What?

A Solitary What?

What is a solitary? And what kind of solitary am I?

To me, a solitary is one who practices alone. Or not really alone, but the outermost actions of worship and faith are practiced privately, and constantly throughout the day, without pomp and circumstance and ritual. She might share her faith with others around her and share holidays and ceremonies of import but the daily round that builds a lifetime of practice, that forms the basis of one’s life, is performed by one’s self unmarked by others.

A solitary studies in private by “cracking the books;” reading, absorbing and processing what she reads. She rises alone to watch the sunrise, stargazes perhaps in the company of others but for reasons of her own, wanders the byways in solitude, gardens and tends perhaps with help but with single-minded focus. The solitary might discuss theory, ideas, questions with others or with a trusted guide, but arrives at decisions independently. The solitary might have a teacher or guide, but most likely that teacher is also a solitary and shares knowledge without demanding that the student accept it as gospel. The teacher would encourage independent thought and exploration, knowing that no one can give another true knowledge. To truly know something, one must discover and accept its truth on one’s own.

When I use the term “faith” I am not referring to organized religion, but the inner system a person discovers and chooses the express their spiritual knowledge. Religion is often called a belief system. For a solitary, practicing is a way of life. One does not believe in a way of life, one experiences and lives it daily, knowing it. For a solitary, knowing is the way of life.

I used to consider myself a “kitchen witch” or “hearth witch.” My practice was centered on my home and family and my Goddess was embodied by Hestia. When my family situation changed, my practice was no longer relative to me on either a daily or a spiritual level. The answers Hestia sent me no longer applied. I began studying again, looking for a practice, a deity, a way of daily spiritual expression that met my changing needs.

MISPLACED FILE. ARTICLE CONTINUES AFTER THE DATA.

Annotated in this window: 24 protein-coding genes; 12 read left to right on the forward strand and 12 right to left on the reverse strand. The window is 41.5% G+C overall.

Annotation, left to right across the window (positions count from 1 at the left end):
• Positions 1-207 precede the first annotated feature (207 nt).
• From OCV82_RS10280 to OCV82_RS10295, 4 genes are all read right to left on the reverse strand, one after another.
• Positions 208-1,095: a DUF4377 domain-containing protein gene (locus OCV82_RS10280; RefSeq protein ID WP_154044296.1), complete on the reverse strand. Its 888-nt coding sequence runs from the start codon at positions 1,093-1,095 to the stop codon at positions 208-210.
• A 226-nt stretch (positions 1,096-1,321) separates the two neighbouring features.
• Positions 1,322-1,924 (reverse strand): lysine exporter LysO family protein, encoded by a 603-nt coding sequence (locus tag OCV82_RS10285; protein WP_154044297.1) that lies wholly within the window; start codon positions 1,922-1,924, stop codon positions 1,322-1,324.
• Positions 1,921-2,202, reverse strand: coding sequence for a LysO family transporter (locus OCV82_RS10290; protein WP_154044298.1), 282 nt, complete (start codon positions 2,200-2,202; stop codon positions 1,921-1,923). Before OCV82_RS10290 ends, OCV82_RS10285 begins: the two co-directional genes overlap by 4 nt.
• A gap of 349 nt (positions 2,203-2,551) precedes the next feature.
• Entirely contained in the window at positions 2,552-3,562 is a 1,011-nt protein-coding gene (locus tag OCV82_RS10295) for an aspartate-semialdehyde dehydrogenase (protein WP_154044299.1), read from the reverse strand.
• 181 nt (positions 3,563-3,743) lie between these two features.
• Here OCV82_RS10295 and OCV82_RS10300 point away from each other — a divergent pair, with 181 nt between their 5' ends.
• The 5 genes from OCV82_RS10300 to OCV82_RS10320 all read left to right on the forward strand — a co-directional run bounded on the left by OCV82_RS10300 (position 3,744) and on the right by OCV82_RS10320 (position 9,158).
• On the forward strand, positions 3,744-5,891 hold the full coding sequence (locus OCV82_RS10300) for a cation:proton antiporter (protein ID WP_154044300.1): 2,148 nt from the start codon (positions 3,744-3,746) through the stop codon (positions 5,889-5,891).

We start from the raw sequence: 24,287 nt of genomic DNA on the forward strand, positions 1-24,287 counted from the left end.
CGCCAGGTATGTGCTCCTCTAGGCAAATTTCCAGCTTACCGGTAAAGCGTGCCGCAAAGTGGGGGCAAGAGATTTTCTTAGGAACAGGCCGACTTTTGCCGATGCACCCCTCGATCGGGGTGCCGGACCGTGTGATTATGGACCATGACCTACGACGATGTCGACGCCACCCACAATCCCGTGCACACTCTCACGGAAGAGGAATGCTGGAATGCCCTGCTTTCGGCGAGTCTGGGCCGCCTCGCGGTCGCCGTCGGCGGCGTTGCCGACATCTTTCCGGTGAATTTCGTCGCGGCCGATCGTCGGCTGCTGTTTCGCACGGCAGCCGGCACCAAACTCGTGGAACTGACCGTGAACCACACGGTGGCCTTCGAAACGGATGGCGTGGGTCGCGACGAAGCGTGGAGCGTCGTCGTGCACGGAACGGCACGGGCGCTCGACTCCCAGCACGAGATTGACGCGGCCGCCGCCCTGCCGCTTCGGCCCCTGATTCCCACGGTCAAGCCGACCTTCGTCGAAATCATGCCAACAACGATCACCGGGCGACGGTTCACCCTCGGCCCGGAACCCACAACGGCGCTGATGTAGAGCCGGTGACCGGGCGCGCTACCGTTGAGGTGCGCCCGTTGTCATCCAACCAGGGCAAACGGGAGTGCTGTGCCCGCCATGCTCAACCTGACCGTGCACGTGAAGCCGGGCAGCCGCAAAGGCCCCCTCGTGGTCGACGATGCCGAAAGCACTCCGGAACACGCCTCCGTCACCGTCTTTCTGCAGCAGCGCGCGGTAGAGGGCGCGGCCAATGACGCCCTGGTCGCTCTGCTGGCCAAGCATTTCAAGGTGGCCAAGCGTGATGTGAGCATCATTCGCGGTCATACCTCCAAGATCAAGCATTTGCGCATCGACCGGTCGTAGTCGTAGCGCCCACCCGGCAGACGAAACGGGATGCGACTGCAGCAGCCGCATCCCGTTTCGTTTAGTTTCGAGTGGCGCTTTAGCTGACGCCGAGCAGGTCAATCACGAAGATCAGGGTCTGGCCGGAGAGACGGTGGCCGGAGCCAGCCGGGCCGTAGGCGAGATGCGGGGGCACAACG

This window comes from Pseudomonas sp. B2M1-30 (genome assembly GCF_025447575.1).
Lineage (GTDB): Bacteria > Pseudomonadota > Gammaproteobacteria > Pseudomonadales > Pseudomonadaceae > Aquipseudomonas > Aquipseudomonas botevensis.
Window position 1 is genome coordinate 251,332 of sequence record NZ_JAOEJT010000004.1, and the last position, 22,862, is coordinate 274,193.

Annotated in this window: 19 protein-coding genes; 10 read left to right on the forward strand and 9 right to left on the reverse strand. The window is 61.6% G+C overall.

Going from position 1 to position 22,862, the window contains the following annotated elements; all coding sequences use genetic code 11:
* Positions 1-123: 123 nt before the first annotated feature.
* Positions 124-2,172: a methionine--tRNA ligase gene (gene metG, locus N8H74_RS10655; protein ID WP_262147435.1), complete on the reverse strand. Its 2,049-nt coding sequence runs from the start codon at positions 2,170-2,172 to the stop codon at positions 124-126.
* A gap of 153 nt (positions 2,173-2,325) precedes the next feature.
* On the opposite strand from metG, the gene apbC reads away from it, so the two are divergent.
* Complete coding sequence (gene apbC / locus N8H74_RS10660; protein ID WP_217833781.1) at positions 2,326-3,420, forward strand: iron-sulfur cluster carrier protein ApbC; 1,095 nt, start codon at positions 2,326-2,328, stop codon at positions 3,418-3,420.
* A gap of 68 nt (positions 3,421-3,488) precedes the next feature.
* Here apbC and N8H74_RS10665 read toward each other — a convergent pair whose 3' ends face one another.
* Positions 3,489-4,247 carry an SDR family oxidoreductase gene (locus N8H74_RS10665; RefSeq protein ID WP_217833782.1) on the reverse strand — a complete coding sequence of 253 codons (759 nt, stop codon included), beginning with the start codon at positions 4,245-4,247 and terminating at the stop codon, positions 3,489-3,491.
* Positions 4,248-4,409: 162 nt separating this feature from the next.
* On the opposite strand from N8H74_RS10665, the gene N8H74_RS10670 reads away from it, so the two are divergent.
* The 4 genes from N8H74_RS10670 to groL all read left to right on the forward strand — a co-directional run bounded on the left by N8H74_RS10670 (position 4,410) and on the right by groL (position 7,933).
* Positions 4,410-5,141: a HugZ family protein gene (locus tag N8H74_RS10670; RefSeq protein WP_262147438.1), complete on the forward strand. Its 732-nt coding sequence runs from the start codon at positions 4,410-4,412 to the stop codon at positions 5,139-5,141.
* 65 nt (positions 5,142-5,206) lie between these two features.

It was at this time that life threw me several challenges. My marriage began to fail. I hit menopause like a brick wall. My children severed ties with me. My youngest daughter was given HPV and had an abnormal pap and pre-cancerous lesions. I became estranged from my sister, who was caretaking my elderly parents, and as a result I did not visit with my parents. My mother was diagnosed with pancreatic cancer and died a few months later and I was not able to see her as I wanted to.

In a way of speaking, I lost my spiritual compass and veered from the course I had set myself. Lost in uncharted waters, I followed false guides, not knowing them for truth, but believing them true. When one only believes and trusts without true knowledge, one can be led astray. I was and as a result I floundered and was nearly lost in body, mind and in spirit. It has taken several years to begin to recover, to find any inner strength or will.

I am contemplating great life changes now. Leaving my husband. Building a new home and life with an old love. Accepting that my current relationships with my children, sister and father may never heal.

At this time, I find I have a deep need for inner peace. A need to build again the sanctuary of the soul I once built that was my place of strength. I know that I must do this for myself and that I must build it alone, by myself. No one can build it for me. No one can give me my freedom and security. This is something that I must struggle for and gain for myself.

For me, being a solitary does not mean being alone. It means that from the place of strength which I have created I participate freely in a community of spirit, of like minded individuals each expressing their knowledge of life and spirit truthfully through their own daily practice of living.

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